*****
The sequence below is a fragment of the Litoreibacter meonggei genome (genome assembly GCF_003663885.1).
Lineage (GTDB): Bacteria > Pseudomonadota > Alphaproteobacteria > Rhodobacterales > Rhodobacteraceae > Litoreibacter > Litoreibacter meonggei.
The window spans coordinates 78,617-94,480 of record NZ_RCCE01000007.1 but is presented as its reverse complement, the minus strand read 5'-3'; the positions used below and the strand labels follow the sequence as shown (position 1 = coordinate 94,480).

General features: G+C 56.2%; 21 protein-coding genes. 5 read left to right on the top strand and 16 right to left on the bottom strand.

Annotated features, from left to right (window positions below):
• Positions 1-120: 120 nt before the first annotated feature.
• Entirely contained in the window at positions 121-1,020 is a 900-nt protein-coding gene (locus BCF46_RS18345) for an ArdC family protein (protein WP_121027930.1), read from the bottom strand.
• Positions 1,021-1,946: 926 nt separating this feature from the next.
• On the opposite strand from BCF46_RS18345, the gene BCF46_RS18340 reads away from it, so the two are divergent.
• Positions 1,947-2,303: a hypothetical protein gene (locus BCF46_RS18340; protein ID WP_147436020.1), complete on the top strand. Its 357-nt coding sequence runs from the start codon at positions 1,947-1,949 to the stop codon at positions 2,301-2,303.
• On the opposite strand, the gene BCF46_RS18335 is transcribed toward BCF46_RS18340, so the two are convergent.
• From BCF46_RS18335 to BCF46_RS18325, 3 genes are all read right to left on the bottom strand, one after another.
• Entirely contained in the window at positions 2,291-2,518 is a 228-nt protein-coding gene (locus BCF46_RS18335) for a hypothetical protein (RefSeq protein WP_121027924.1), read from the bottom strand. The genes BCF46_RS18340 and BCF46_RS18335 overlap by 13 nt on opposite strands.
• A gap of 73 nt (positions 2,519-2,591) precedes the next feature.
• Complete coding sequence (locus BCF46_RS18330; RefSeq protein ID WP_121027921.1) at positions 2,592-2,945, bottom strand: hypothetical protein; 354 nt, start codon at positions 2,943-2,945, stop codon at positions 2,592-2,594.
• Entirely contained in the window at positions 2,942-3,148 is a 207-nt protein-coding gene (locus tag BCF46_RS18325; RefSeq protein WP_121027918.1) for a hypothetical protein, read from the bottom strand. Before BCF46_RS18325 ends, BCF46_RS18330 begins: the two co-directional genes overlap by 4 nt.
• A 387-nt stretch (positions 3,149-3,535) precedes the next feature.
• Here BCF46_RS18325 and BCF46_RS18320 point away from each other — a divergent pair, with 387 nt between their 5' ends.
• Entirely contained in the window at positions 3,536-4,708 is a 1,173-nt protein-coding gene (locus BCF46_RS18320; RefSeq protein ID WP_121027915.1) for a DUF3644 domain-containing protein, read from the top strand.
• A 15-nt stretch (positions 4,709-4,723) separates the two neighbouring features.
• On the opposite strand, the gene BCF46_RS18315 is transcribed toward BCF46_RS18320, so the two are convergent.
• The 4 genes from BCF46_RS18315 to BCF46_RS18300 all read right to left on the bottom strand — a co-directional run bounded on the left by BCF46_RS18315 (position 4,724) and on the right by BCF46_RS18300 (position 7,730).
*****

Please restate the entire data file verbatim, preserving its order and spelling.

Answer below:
The sequence below is a fragment of the Litoreibacter meonggei genome (genome assembly GCF_003663885.1).
Lineage (GTDB): Bacteria > Pseudomonadota > Alphaproteobacteria > Rhodobacterales > Rhodobacteraceae > Litoreibacter > Litoreibacter meonggei.
The window spans coordinates 78,617-94,480 of record NZ_RCCE01000007.1 but is presented as its reverse complement, the minus strand read 5'-3'; the positions used below and the strand labels follow the sequence as shown (position 1 = coordinate 94,480).

General features: G+C 56.2%; 21 protein-coding genes. 5 read left to right on the top strand and 16 right to left on the bottom strand.

Annotated features, from left to right (window positions below):
• Positions 1-120: 120 nt before the first annotated feature.
• Entirely contained in the window at positions 121-1,020 is a 900-nt protein-coding gene (locus BCF46_RS18345) for an ArdC family protein (protein WP_121027930.1), read from the bottom strand.
• Positions 1,021-1,946: 926 nt separating this feature from the next.
• On the opposite strand from BCF46_RS18345, the gene BCF46_RS18340 reads away from it, so the two are divergent.
• Positions 1,947-2,303: a hypothetical protein gene (locus BCF46_RS18340; protein ID WP_147436020.1), complete on the top strand. Its 357-nt coding sequence runs from the start codon at positions 1,947-1,949 to the stop codon at positions 2,301-2,303.
• On the opposite strand, the gene BCF46_RS18335 is transcribed toward BCF46_RS18340, so the two are convergent.
• From BCF46_RS18335 to BCF46_RS18325, 3 genes are all read right to left on the bottom strand, one after another.
• Entirely contained in the window at positions 2,291-2,518 is a 228-nt protein-coding gene (locus BCF46_RS18335) for a hypothetical protein (RefSeq protein WP_121027924.1), read from the bottom strand. The genes BCF46_RS18340 and BCF46_RS18335 overlap by 13 nt on opposite strands.
• A gap of 73 nt (positions 2,519-2,591) precedes the next feature.
• Complete coding sequence (locus BCF46_RS18330; RefSeq protein ID WP_121027921.1) at positions 2,592-2,945, bottom strand: hypothetical protein; 354 nt, start codon at positions 2,943-2,945, stop codon at positions 2,592-2,594.
• Entirely contained in the window at positions 2,942-3,148 is a 207-nt protein-coding gene (locus tag BCF46_RS18325; RefSeq protein WP_121027918.1) for a hypothetical protein, read from the bottom strand. Before BCF46_RS18325 ends, BCF46_RS18330 begins: the two co-directional genes overlap by 4 nt.
• A 387-nt stretch (positions 3,149-3,535) precedes the next feature.
• Here BCF46_RS18325 and BCF46_RS18320 point away from each other — a divergent pair, with 387 nt between their 5' ends.
• Entirely contained in the window at positions 3,536-4,708 is a 1,173-nt protein-coding gene (locus BCF46_RS18320; RefSeq protein ID WP_121027915.1) for a DUF3644 domain-containing protein, read from the top strand.
• A 15-nt stretch (positions 4,709-4,723) separates the two neighbouring features.
• On the opposite strand, the gene BCF46_RS18315 is transcribed toward BCF46_RS18320, so the two are convergent.
• The 4 genes from BCF46_RS18315 to BCF46_RS18300 all read right to left on the bottom strand — a co-directional run bounded on the left by BCF46_RS18315 (position 4,724) and on the right by BCF46_RS18300 (position 7,730).